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Election Weekend: Dry Law Once Again

By: David Real | Real Acapulco News - 25 January, 2011

(Chilpancingo, AN 25 January) Yesterday, at the request of Guerrero’s Elections Institute (IEEG), the municipalities began spreading the word about the “Ley Seca” (Dry Law) that will be imposed from 8:00 pm on Saturday, January 29 until 8:00 pm on Sunday, January 30. During that time, no alcoholic beverages can be sold or consumed in public places. Fines for violation range from 60 minimum salaries (about US$300) to the revocation of the license. The local governments intend to inform each bar, restaurant and retail outlet individually.

The purpose of the dry law is to discourage violent outbreaks on Election Day, in the belief that party zealots are less likely to violate the election laws if they have not been drinking. The law is less concerned with making sure everyone casting a ballot is sober. That is why it goes into effect 10 hours before the polls open.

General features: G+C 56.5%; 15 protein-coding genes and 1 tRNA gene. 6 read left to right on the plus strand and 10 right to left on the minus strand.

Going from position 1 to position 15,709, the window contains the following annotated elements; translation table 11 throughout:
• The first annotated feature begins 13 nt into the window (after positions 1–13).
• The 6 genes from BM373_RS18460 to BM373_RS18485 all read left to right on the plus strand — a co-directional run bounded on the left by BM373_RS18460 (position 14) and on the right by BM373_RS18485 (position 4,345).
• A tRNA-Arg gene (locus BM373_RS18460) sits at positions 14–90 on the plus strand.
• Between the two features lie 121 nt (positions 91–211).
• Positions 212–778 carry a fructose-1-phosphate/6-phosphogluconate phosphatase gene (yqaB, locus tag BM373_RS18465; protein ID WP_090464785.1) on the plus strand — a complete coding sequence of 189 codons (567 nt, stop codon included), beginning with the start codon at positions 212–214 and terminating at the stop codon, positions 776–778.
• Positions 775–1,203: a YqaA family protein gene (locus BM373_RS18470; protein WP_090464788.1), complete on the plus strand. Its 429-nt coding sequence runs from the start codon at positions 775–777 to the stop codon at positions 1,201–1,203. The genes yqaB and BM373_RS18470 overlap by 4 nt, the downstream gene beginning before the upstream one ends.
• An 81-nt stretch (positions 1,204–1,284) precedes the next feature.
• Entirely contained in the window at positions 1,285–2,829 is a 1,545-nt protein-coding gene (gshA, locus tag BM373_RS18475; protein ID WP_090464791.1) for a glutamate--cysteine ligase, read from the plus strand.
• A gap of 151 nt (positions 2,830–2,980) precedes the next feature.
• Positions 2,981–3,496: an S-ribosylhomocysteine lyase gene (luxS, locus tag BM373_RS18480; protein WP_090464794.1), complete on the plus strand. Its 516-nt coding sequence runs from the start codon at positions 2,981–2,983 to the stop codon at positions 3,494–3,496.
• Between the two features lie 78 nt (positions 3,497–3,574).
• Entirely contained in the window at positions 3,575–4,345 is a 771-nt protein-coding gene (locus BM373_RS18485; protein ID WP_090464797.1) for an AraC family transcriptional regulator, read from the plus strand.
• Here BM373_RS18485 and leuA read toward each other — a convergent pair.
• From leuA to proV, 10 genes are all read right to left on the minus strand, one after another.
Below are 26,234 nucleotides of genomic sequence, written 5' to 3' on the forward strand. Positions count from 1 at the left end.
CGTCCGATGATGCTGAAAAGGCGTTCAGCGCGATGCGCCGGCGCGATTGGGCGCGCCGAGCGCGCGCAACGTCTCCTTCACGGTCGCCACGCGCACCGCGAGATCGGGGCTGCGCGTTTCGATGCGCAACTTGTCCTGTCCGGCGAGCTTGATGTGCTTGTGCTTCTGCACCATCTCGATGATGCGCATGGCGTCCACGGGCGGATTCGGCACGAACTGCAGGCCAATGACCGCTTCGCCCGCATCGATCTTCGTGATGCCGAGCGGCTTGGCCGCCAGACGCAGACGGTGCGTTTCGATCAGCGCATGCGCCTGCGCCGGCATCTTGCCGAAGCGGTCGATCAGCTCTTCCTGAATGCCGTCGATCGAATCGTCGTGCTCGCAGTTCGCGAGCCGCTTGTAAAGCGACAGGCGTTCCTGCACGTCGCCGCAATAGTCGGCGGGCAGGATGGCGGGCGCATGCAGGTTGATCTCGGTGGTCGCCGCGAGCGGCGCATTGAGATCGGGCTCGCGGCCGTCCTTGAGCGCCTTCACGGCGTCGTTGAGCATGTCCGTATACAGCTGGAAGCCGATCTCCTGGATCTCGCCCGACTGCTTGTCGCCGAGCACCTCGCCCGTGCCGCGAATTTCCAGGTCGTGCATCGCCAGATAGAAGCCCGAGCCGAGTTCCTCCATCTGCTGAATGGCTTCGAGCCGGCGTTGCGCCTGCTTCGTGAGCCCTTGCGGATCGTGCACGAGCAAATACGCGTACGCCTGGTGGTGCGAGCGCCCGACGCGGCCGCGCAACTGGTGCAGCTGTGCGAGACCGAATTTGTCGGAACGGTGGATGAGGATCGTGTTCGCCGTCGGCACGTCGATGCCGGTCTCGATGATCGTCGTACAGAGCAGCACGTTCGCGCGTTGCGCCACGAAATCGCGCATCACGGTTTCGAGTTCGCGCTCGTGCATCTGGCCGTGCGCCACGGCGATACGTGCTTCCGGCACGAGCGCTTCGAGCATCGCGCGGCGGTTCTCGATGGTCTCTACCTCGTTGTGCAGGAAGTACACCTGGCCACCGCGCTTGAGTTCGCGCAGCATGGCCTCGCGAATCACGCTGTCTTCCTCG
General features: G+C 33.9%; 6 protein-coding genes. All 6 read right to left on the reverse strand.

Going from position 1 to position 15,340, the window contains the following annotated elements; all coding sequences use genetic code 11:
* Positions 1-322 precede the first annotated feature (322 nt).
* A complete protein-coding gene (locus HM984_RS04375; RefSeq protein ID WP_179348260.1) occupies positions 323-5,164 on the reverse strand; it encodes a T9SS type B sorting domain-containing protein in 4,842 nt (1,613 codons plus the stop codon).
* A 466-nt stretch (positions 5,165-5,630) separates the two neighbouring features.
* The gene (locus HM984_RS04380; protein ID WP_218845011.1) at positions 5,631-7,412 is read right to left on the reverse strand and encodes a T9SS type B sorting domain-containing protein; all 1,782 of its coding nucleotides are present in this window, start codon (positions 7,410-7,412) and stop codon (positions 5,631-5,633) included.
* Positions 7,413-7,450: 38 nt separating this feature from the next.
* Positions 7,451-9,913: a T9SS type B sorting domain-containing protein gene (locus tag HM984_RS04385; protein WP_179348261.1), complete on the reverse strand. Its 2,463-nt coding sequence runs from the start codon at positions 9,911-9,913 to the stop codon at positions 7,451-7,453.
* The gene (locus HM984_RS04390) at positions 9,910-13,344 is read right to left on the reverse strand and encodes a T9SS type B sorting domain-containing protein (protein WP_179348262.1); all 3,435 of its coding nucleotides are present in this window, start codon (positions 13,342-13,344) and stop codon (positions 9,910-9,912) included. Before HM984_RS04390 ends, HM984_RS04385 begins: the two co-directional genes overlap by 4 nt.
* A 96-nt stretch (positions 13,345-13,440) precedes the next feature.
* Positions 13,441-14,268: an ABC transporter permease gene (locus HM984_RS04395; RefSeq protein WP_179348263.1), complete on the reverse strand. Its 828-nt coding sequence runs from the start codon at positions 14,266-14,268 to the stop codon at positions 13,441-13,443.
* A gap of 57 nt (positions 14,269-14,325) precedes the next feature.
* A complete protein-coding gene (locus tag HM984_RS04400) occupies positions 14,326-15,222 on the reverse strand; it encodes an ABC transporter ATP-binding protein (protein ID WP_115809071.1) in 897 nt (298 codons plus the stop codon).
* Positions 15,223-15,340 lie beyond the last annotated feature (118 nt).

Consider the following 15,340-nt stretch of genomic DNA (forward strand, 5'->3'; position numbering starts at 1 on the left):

The dry law is controversial in Acapulco because it affects tourism on a Sunday during high season. Tourists are often unaware that it is Election Day, as they mostly come from other states or countries. Nevertheless, they cannot have alcohol on the beach, and the many beach bars and restaurants just close for what would otherwise be a good day for sales in the winter vacation season. Another criticism is that the law is stupid: anyone who cares to drink during the 24 hours of the dry law just needs to stock up in advance. The legislative purpose of the rule is thus achieved only in the case of the ignorant, lazy or apathetic. Finally, many stores and bars actually close earlier than the legal deadline or stay closed until much later than the law requires. This is to avoid visits from the local police, who, when checking for compliance, often threaten to impose a fine – whether or not there is an infraction – just to receive a bribe to go away. During the last election, for example, most convenience stores stopped selling beer at 6:00 pm on Saturday, or even earlier. Many said it was just to keep from having to deal with the police. This year, a few locals have been predicting that the dry law will go into effect much earlier on Saturday. Whether this is reliable information or mere rumor, drinkers are well-advised to stock up on their favorite beverages by next Friday, just to avoid disappointment if their customary outlets close early on Saturday.

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